How to Battle Spam
The anti-spam CAN-SPAM Act alone won't solve the problem, writes eWEEK guest columnist Helen Roberts.Im responsible for sending 200 million e-mail messages per month. If you didnt know me, youd call me a spammer. But every message was invited by its recipient. As head of a large company responsible for sending legitimate e-mail, I support the recently enacted CAN-SPAM Act. However, this anti-spam legislation alone wont solve the problem. The only way to make sure good e-mail gets through and spam goes away is through a combination of industry self-regulation, consumer education and technology. First, e-mail service providers, anti-spam filter providers and ISPs need to work with organizations such as the E-mail Service Provider Coalition to develop tools and rules that enhance the delivery of legitimate e-mail and eliminate spam.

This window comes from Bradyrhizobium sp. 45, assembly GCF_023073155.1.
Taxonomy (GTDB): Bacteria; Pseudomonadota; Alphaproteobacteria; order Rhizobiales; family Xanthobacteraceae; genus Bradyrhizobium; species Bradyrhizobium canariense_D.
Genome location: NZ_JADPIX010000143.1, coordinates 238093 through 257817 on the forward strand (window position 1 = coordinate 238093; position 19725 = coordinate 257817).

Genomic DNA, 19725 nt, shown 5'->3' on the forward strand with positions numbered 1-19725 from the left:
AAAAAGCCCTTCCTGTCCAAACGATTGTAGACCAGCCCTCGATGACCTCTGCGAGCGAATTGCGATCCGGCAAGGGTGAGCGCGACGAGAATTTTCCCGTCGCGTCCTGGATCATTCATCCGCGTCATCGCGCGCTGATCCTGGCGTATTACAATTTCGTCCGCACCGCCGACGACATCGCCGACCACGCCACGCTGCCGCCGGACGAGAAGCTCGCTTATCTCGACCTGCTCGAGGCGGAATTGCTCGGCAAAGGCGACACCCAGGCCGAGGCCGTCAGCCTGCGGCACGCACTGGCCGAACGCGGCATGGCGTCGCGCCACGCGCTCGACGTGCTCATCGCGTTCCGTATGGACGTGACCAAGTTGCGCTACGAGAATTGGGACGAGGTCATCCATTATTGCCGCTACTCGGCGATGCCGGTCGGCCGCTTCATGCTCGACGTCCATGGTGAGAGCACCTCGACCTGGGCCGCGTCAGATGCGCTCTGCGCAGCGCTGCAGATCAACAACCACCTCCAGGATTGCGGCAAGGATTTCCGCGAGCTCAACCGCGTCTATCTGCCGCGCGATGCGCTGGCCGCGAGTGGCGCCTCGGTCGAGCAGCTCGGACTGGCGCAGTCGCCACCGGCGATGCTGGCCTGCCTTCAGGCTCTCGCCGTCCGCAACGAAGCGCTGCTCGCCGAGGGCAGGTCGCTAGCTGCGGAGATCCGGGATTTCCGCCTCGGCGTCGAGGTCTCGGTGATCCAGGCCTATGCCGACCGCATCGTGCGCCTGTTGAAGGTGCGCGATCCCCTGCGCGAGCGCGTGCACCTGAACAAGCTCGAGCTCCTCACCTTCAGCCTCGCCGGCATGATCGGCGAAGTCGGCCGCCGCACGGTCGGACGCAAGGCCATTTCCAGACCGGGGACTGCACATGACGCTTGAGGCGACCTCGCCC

Second, legitimate e-mailers must adhere to standards that are stricter than those mandated by law. CAN-SPAM requires e-mail to provide an opt-out feature whereby consumers ask marketers not to send them messages. But a strict opt-in feature, in which e-mail is sent only to consumers who specifically request it, is not mandated. E-mailers must require that recipients opt in to their e-mail list before sending messages. The United Kingdom has an opt-in model that has a provision excluding mail from senders with established business relationships with recipients.